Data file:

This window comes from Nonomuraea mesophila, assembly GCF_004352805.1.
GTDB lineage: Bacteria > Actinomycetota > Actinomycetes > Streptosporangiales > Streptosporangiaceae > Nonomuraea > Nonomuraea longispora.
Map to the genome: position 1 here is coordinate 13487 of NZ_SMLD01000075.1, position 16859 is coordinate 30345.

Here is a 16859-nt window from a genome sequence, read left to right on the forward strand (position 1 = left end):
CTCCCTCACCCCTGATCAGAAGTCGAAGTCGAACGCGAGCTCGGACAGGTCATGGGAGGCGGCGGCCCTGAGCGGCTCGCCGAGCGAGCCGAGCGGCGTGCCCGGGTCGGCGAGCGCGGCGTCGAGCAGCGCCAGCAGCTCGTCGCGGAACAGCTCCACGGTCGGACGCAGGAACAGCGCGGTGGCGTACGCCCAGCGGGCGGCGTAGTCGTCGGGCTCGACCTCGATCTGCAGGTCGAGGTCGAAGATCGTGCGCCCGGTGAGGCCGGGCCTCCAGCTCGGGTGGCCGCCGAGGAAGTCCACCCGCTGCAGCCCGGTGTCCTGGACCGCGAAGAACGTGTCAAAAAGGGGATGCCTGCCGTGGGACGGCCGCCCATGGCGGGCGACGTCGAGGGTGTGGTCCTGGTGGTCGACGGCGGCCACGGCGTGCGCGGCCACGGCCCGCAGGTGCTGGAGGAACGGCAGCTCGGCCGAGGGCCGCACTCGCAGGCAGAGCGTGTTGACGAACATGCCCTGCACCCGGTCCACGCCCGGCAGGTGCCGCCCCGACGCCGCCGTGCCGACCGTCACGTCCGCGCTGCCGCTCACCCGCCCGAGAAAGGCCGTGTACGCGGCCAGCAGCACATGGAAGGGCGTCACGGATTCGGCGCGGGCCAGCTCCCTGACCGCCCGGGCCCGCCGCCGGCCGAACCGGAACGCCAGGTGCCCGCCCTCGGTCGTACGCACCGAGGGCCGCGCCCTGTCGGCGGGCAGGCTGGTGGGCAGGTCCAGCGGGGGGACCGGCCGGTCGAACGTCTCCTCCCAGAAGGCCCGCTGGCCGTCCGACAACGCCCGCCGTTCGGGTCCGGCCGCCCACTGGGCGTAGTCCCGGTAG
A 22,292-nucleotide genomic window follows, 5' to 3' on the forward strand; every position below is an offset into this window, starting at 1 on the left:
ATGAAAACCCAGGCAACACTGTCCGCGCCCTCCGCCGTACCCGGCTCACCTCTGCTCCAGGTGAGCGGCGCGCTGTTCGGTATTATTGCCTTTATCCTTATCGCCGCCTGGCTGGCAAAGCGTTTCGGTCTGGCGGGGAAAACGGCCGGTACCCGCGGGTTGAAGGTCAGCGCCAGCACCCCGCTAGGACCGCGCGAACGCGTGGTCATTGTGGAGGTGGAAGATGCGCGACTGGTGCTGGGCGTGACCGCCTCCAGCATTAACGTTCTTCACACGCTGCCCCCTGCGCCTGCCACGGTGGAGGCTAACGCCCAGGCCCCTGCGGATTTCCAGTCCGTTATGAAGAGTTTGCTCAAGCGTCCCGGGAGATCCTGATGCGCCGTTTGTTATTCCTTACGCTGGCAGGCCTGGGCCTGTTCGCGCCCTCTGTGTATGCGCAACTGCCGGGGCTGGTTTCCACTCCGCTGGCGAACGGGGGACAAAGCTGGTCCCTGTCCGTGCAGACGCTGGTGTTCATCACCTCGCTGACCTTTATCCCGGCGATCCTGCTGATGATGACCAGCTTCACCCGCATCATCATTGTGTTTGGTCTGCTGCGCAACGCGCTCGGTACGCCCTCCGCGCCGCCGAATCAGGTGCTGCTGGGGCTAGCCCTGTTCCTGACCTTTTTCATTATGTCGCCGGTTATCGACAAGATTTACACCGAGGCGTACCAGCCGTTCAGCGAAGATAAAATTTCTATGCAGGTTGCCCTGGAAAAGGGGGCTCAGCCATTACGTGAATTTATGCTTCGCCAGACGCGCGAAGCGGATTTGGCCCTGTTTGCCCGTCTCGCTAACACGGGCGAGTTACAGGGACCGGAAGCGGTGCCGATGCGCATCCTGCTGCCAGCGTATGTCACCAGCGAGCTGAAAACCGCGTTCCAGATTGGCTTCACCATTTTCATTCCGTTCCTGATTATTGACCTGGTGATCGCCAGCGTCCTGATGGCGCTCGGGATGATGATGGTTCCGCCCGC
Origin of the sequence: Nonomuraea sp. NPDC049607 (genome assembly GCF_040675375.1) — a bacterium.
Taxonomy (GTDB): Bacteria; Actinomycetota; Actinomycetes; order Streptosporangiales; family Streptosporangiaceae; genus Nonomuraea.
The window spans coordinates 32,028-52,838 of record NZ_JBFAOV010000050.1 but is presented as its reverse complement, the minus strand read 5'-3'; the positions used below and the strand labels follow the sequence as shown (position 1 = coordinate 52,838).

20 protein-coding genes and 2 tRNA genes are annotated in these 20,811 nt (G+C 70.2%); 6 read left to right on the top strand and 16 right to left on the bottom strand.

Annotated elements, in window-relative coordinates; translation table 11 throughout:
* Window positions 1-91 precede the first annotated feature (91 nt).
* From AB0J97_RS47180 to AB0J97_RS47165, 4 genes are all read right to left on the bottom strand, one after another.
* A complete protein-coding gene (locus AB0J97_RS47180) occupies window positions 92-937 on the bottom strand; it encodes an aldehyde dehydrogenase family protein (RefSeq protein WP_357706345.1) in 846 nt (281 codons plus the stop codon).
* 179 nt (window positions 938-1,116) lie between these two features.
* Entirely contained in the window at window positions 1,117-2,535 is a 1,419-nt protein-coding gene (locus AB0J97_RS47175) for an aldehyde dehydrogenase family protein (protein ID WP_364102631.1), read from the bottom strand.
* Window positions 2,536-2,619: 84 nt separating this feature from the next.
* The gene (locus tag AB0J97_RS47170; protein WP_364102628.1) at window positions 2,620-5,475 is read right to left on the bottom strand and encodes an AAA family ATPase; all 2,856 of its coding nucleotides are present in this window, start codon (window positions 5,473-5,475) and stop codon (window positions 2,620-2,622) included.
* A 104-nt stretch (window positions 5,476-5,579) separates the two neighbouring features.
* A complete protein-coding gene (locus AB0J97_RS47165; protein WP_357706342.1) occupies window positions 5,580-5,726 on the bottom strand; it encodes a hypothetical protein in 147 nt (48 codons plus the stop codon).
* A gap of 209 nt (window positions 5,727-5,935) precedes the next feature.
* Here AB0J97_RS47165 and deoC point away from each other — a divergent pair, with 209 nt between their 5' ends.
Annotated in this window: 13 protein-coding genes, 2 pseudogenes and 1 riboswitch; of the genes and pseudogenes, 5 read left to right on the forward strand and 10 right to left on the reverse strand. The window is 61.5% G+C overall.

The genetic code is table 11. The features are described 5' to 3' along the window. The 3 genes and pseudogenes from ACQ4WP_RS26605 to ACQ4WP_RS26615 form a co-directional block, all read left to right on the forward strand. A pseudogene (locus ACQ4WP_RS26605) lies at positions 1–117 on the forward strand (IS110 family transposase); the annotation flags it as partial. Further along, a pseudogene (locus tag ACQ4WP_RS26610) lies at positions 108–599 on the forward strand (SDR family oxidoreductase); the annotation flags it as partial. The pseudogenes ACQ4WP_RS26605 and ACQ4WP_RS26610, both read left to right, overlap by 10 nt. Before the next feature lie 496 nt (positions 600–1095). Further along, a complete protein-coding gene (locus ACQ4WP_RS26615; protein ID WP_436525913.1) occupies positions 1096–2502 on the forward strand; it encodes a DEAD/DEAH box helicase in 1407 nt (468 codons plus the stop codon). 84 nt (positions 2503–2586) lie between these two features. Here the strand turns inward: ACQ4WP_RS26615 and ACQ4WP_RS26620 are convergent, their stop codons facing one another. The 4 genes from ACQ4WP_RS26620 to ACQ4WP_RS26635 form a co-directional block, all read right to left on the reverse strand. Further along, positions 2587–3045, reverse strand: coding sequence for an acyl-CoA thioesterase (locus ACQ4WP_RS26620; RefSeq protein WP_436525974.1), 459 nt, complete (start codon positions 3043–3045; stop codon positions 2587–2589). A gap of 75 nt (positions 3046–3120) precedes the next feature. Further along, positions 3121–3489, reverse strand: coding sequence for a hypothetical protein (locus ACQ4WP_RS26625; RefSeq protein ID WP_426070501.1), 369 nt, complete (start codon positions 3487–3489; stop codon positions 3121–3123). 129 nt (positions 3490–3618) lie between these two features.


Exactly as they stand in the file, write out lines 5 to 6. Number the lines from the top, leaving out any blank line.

CTCCCTCACCCCTGATCAGAAGTCGAAGTCGAACGCGAGCTCGGACAGGTCATGGGAGGCGGCGGCCCTGAGCGGCTCGCCGAGCGAGCCGAGCGGCGTGCCCGGGTCGGCGAGCGCGGCGTCGAGCAGCGCCAGCAGCTCGTCGCGGAACAGCTCCACGGTCGGACGCAGGAACAGCGCGGTGGCGTACGCCCAGCGGGCGGCGTAGTCGTCGGGCTCGACCTCGATCTGCAGGTCGAGGTCGAAGATCGTGCGCCCGGTGAGGCCGGGCCTCCAGCTCGGGTGGCCGCCGAGGAAGTCCACCCGCTGCAGCCCGGTGTCCTGGACCGCGAAGAACGTGTCAAAAAGGGGATGCCTGCCGTGGGACGGCCGCCCATGGCGGGCGACGTCGAGGGTGTGGTCCTGGTGGTCGACGGCGGCCACGGCGTGCGCGGCCACGGCCCGCAGGTGCTGGAGGAACGGCAGCTCGGCCGAGGGCCGCACTCGCAGGCAGAGCGTGTTGACGAACATGCCCTGCACCCGGTCCACGCCCGGCAGGTGCCGCCCCGACGCCGCCGTGCCGACCGTCACGTCCGCGCTGCCGCTCACCCGCCCGAGAAAGGCCGTGTACGCGGCCAGCAGCACATGGAAGGGCGTCACGGATTCGGCGCGGGCCAGCTCCCTGACCGCCCGGGCCCGCCGCCGGCCGAACCGGAACGCCAGGTGCCCGCCCTCGGTCGTACGCACCGAGGGCCGCGCCCTGTCGGCGGGCAGGCTGGTGGGCAGGTCCAGCGGGGGGACCGGCCGGTCGAACGTCTCCTCCCAGAAGGCCCGCTGGCCGTCCGACAACGCCCGCCGTTCGGGTCCGGCCGCCCACTGGGCGTAGTCCCGGTAG
A 22,292-nucleotide genomic window follows, 5' to 3' on the forward strand; every position below is an offset into this window, starting at 1 on the left: